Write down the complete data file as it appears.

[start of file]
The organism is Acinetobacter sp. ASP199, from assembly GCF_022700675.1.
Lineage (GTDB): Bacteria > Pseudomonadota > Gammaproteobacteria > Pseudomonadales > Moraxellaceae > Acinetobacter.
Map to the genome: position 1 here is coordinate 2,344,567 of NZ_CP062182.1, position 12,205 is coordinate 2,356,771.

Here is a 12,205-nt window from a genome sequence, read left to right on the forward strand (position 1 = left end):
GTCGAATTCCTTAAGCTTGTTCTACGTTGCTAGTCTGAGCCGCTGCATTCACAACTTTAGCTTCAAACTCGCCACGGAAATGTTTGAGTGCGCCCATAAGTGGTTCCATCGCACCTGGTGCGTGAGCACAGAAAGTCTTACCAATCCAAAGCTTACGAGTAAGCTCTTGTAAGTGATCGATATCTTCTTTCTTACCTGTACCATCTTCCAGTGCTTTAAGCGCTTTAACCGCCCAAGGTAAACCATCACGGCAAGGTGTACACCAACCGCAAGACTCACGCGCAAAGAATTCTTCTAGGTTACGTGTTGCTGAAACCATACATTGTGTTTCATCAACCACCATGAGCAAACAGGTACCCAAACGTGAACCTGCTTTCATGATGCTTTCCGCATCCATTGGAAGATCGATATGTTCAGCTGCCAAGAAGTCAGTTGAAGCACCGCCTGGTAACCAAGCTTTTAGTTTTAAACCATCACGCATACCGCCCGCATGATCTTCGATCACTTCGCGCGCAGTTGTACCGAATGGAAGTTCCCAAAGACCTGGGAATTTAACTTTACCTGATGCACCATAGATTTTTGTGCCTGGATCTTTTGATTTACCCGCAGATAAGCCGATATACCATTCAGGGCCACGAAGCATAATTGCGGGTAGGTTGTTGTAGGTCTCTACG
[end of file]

The organism is Acinetobacter sp. ASP199, from assembly GCF_022700675.1.
Lineage (GTDB): Bacteria > Pseudomonadota > Gammaproteobacteria > Pseudomonadales > Moraxellaceae > Acinetobacter.
Map to the genome: position 1 here is coordinate 2,344,567 of NZ_CP062182.1, position 12,205 is coordinate 2,356,771.

Here is a 12,205-nt window from a genome sequence, read left to right on the forward strand (position 1 = left end):
GTCGAATTCCTTAAGCTTGTTCTACGTTGCTAGTCTGAGCCGCTGCATTCACAACTTTAGCTTCAAACTCGCCACGGAAATGTTTGAGTGCGCCCATAAGTGGTTCCATCGCACCTGGTGCGTGAGCACAGAAAGTCTTACCAATCCAAAGCTTACGAGTAAGCTCTTGTAAGTGATCGATATCTTCTTTCTTACCTGTACCATCTTCCAGTGCTTTAAGCGCTTTAACCGCCCAAGGTAAACCATCACGGCAAGGTGTACACCAACCGCAAGACTCACGCGCAAAGAATTCTTCTAGGTTACGTGTTGCTGAAACCATACATTGTGTTTCATCAACCACCATGAGCAAACAGGTACCCAAACGTGAACCTGCTTTCATGATGCTTTCCGCATCCATTGGAAGATCGATATGTTCAGCTGCCAAGAAGTCAGTTGAAGCACCGCCTGGTAACCAAGCTTTTAGTTTTAAACCATCACGCATACCGCCCGCATGATCTTCGATCACTTCGCGCGCAGTTGTACCGAATGGAAGTTCCCAAAGACCTGGGAATTTAACTTTACCTGATGCACCATAGATTTTTGTGCCTGGATCTTTTGATTTACCCGCAGATAAGCCGATATACCATTCAGGGCCACGAAGCATAATTGCGGGTAGGTTGTTGTAGGTCTCTACG